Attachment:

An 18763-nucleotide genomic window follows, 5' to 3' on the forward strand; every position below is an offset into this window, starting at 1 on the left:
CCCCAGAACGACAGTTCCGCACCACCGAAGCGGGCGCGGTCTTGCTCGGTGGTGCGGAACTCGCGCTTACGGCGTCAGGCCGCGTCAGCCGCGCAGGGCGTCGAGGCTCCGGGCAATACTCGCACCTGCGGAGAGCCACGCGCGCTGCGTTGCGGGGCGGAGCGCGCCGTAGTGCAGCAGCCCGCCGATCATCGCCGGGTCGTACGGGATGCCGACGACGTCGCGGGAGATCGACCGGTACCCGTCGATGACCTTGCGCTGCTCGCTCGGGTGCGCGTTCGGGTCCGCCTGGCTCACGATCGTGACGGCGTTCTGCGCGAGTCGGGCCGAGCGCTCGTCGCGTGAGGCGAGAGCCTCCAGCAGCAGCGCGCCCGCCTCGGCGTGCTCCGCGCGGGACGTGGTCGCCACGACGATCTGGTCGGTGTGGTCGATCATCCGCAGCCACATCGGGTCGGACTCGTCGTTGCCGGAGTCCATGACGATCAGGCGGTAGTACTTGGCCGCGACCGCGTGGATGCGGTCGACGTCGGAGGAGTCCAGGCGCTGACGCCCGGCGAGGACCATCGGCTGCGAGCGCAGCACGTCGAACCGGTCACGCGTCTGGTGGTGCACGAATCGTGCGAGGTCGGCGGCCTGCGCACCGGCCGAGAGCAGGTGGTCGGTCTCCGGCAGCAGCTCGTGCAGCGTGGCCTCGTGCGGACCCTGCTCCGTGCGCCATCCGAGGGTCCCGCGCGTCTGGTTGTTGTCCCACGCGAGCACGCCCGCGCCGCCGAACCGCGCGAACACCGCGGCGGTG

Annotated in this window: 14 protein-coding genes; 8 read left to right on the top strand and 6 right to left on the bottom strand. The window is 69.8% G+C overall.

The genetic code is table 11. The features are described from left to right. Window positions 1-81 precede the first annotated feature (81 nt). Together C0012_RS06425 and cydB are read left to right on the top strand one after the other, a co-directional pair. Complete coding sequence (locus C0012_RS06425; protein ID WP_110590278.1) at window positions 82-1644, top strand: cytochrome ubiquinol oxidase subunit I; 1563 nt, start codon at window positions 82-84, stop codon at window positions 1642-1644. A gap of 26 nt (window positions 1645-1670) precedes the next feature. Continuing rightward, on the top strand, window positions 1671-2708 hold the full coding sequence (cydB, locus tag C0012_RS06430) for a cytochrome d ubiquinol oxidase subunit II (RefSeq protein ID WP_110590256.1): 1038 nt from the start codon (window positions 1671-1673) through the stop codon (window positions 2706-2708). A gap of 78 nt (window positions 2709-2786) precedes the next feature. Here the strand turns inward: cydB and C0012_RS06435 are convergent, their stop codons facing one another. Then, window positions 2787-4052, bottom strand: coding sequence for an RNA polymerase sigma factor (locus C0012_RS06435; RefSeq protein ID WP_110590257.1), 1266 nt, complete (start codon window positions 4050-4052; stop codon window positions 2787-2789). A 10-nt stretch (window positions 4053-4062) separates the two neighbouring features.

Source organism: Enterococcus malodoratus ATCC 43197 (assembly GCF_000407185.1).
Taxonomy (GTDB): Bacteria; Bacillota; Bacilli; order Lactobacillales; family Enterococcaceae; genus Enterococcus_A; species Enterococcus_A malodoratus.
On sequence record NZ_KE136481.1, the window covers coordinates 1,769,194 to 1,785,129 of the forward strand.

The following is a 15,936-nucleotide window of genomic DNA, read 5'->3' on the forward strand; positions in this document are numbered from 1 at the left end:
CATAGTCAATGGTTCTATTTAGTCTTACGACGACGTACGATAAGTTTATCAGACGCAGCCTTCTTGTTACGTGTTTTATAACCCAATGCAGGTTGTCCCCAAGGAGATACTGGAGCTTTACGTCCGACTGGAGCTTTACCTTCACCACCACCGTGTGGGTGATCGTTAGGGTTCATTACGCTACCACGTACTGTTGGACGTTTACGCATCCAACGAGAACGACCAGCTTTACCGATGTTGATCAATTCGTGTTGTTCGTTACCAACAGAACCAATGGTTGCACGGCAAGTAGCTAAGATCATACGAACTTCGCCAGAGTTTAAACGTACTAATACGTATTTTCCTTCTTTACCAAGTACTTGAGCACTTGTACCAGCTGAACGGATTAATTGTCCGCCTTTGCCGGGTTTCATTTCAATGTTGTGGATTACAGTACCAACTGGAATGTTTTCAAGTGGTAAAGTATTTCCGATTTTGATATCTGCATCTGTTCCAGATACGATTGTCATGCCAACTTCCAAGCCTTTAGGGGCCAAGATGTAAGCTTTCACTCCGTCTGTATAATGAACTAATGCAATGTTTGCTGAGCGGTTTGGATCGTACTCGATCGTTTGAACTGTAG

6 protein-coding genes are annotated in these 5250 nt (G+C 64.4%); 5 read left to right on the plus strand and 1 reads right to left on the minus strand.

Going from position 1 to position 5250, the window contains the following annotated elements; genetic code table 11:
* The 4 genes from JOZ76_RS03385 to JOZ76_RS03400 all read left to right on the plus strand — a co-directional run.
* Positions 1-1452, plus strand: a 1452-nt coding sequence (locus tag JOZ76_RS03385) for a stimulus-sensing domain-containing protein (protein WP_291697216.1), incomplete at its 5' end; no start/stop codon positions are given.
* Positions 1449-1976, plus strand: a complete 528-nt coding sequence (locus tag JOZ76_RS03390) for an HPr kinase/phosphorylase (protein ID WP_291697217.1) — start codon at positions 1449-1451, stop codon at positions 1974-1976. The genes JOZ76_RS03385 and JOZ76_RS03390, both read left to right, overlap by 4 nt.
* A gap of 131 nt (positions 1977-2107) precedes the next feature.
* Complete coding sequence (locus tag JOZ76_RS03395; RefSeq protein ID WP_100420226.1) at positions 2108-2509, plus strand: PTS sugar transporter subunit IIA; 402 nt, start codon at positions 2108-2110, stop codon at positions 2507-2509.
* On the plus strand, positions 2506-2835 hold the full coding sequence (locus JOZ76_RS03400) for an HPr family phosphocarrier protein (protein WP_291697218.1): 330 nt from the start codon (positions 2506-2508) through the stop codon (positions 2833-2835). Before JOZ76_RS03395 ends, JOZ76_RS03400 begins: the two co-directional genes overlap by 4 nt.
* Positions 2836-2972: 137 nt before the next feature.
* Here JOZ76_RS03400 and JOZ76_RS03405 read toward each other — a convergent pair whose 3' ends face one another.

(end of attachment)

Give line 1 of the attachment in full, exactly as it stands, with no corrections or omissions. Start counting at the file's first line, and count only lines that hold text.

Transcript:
An 18763-nucleotide genomic window follows, 5' to 3' on the forward strand; every position below is an offset into this window, starting at 1 on the left: